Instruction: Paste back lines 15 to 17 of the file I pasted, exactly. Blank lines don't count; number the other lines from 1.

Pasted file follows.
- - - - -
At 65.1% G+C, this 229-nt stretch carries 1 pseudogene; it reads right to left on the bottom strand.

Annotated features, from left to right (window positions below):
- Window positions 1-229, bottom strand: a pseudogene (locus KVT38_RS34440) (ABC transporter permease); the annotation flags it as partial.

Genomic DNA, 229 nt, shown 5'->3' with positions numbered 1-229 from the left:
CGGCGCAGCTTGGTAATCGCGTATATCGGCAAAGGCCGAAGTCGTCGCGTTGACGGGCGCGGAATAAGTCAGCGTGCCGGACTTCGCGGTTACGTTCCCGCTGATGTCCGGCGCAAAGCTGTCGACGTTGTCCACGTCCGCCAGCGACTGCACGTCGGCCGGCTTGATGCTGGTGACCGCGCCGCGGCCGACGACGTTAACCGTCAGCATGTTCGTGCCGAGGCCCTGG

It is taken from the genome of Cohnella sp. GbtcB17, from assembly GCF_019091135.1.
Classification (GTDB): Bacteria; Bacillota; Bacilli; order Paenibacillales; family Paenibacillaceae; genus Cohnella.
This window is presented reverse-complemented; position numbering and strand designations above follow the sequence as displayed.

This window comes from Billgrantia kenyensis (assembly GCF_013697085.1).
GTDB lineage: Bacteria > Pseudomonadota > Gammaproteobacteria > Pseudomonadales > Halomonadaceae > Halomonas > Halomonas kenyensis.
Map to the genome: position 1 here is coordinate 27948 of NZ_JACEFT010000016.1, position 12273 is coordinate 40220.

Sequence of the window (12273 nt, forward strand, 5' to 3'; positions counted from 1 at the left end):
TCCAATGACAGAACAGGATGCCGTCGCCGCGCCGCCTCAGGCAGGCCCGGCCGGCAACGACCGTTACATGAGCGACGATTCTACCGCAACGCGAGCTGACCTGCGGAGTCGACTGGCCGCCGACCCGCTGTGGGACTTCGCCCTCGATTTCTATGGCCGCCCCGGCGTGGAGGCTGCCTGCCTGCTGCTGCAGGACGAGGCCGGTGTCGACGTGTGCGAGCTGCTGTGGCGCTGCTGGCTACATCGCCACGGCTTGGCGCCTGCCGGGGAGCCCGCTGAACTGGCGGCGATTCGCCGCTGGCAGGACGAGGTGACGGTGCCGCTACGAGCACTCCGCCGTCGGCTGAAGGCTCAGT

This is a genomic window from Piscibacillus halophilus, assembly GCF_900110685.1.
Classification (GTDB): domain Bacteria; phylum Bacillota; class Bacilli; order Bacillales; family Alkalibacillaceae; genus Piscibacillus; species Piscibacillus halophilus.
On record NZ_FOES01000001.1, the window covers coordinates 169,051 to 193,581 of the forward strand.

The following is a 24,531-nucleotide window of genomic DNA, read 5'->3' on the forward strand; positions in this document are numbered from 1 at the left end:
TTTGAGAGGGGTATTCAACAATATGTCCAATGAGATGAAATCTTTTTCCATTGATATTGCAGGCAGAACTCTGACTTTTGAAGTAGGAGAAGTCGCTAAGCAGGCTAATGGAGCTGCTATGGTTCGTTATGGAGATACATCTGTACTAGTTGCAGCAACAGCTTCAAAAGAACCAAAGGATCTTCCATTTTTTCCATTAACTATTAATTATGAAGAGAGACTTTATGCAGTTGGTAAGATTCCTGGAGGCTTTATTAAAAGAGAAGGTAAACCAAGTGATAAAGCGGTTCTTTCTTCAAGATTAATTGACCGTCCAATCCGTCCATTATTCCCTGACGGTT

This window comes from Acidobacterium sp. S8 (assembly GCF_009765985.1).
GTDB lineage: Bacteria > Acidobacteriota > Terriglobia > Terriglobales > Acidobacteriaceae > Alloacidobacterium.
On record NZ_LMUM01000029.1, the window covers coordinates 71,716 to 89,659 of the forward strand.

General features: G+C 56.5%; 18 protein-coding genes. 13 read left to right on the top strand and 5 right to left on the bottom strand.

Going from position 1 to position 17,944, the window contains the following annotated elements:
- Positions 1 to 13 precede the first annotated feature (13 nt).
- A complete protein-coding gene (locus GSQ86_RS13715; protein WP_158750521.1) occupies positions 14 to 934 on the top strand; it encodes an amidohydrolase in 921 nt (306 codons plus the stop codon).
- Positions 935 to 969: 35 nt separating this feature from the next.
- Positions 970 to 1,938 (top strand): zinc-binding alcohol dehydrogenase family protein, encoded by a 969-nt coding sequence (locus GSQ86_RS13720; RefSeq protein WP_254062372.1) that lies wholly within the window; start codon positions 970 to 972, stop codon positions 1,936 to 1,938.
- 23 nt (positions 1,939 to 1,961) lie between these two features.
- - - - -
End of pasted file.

Classification (GTDB): domain Bacteria; phylum Bacillota; class Bacilli; order Bacillales; family Alkalibacillaceae; genus Piscibacillus; species Piscibacillus halophilus.
On record NZ_FOES01000001.1, the window covers coordinates 169,051 to 193,581 of the forward strand.

The following is a 24,531-nucleotide window of genomic DNA, read 5'->3' on the forward strand; positions in this document are numbered from 1 at the left end: